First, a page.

Apart of Me is designed to help young people who have lost a parent or close relative, or have someone important in their life with a terminal illness.
The game is aimed at young people aged 11+. Our research shows that our core audience is 13-16 year olds (you can read our evaluation report for more detail). However, we know from feedback that adults and younger children, who play while accompanied by an adult, also find the game helpful and meaningful.
We gave the Apart of Me game an age range because some of the stories shared by our guides talk very openly about death in a way that may not be suitable for younger children. These stories are marked with a ⚡ sign within the game. Parents of children younger than 11 should listen to these stories first to decide.
Childhood bereavement is associated with a number of negative outcomes for those affected, particularly when their grief is left unacknowledged and unprocessed. In the UK, for example, 25% of under 20s who take their own life have experienced childhood bereavement1, while 41% of young offenders have lost a parent2.
1: National Confidential Inquiry into Suicide and Homicide by People with Mental Illness, University of Manchester, 2017
2: A Survey of Some of the General and Specific Health Issues for Youth Offending Teams, Greater Manchester Youth Justice Trust, 2001
Get in touch with us via our support page and we’ll try to resolve any issues as soon as possible.
We have a lot of big plans in the pipeline! Right now we are focusing on making Apart of Me available in more languages so that we can help more young people around the world.
Apart of Me has been designed by an experienced child psychologist (and former child protection social worker), along with a team of expert advisors. These include the psychological support team at St Joseph’s Hospice and a number of psychotherapists and other health professionals with a special interest in child bereavement. We developed the game based on detailed feedback and focus groups we held with bereaved young people and their families.
The game features checkpoints where the young person playing is encouraged to check in with someone if they are feeling particularly low or vulnerable. We also provide links to organisations specialising in helping vulnerable young people. Where possible these have been tailored to the specific location (e.g. Childline in the UK). There is currently no interaction allowed between the player and other people through the game.
There is very little risk in Apart of Me. There is a chance that as users play the game, difficult emotions will be stirred as they are asked to reflect on death and dying, especially on the death of a loved one. However, we have taken a very soft-touch approach and ensured that the player is empowered at every moment. For example, they can throw bottles back into the ocean if the quests inside feel too challenging at that time.
We have also kept in mind the reality that, in the age of the internet, young people can and will look up information for themselves if it is not provided by the adults in their life. So, we feel it is better to give them carefully chosen information in a sensitive and meaningful way while they are in a safe and supportive space.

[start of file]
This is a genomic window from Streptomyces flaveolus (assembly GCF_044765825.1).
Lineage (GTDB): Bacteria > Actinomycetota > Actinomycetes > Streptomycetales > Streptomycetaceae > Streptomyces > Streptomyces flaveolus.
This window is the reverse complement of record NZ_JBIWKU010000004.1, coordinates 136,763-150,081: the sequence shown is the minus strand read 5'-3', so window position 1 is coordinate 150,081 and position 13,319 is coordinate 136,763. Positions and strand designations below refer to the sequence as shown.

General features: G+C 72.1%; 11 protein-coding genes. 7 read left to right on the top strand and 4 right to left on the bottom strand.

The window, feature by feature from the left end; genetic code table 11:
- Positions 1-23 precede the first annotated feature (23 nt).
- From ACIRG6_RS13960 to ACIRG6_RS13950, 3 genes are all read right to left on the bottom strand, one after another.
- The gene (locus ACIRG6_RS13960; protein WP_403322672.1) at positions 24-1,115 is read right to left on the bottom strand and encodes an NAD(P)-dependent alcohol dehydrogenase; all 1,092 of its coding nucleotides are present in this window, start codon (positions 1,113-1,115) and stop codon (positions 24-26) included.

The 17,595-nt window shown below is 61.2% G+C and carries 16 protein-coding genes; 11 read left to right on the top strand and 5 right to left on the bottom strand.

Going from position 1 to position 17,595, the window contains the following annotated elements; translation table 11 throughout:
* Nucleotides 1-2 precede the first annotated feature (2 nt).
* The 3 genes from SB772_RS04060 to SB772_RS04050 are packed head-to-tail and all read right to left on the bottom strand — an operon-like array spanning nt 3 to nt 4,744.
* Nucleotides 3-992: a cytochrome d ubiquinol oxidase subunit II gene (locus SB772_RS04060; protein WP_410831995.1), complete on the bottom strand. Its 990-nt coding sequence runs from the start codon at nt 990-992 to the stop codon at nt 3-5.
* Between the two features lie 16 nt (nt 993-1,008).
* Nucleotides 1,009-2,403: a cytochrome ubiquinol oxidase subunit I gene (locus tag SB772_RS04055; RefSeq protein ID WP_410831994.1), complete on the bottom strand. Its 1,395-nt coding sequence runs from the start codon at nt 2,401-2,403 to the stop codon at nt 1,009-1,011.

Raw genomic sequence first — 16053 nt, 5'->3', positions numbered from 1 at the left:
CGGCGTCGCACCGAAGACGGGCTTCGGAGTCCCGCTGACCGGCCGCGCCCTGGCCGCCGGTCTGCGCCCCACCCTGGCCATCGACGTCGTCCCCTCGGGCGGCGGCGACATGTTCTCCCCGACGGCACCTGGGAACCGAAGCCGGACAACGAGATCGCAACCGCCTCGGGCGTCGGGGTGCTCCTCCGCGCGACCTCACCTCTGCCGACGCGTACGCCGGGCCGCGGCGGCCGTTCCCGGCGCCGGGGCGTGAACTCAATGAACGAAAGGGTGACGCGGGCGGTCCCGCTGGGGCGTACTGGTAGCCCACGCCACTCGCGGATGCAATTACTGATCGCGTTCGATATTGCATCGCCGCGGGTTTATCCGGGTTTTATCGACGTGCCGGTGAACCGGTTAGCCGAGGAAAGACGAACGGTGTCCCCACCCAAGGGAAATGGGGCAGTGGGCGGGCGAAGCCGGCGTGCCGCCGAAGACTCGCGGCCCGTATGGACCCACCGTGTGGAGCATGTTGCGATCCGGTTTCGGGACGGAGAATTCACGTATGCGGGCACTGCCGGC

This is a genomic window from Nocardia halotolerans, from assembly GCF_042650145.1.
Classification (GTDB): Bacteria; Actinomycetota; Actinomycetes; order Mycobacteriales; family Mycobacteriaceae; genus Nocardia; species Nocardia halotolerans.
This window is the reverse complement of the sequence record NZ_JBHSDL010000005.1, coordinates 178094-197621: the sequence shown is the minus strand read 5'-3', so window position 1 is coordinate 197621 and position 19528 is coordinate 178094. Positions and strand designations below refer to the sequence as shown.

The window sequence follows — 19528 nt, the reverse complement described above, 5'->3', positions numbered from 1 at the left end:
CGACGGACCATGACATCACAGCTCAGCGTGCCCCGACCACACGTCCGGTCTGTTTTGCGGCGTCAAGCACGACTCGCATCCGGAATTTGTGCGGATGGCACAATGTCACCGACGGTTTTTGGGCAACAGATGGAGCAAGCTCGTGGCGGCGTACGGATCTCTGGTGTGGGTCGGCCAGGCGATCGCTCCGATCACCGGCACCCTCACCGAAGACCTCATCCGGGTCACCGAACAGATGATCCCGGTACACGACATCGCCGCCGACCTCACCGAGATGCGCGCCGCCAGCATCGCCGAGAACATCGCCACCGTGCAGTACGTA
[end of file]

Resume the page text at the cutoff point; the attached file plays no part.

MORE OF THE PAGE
Apart of Me is in no way a substitute for professional support where that is required. It can be used on its own where appropriate or as an addition to professional treatment.
Apart of Me is based on research that shows that talking with children openly and honestly (while keeping it age-appropriate) about death and dying can prevent them from developing entrenched, compex feelings around their loss3.
Many of the therapeutic techniques we have used in the game can be found in this great list of evidence-based coping strategies for grief. Those applied in Apart of Me include:
There is also a growing number of evidence-based games with a clear therapeutic benefit4.
3. National Confidential Inquiry into Suicide and Homicide by People with Mental Illness, University of Manchester, 2017.
We commissioned an independent evaluation into the effectiveness of Apart of Me, which you can now read here.
In summary the report concluded:
Overall, Apart of Me is working extremely well to engage and support young people who have recently been bereaved, through both the content and gaming elements of the app.
This is a particularly difficult audience to engage:
- Teenagers in general can be difficult to engage and even more so around issues they may find difficult or challenging.
- They also tend to have very high standards around apps and technology and are notoriously hard to please.
Therefore, the fact they have responded so positively to Apart of Me is a significant achievement.
Apart of Me is a non-profit project supported by Bounce Works. All Apart of Me fundraising is managed via a collective fund administered by Prism - The Gift Fund, a charity specialising in helping single-issue projects like our game. Prism is responsible for administering the fund, managing Gift Aid contributions and ensuring that the money raised is used in accordance with the aims of the Apart of Me project.
You can see a certificate validating our non-profit status here or you can contact Prism for more details.
Bounce Works itself is a social enterprise dedicated to benefitting the mental health and emotional wellbeing of children, adults and families. If you have any questions about either body or want more details about how any donated funds will be used to help Apart of Me, please get in touch.
Yes! As long as you are a UK taxpayer, you can claim Gift Aid for donations to Apart of Me. If you donate via our fundraising page you will be able to opt in to Gift Aid.
Non-UK donors may also be able to benefit from tax relief in their own jurisdiction, if this applies to you please contact us prior to donating and we can help.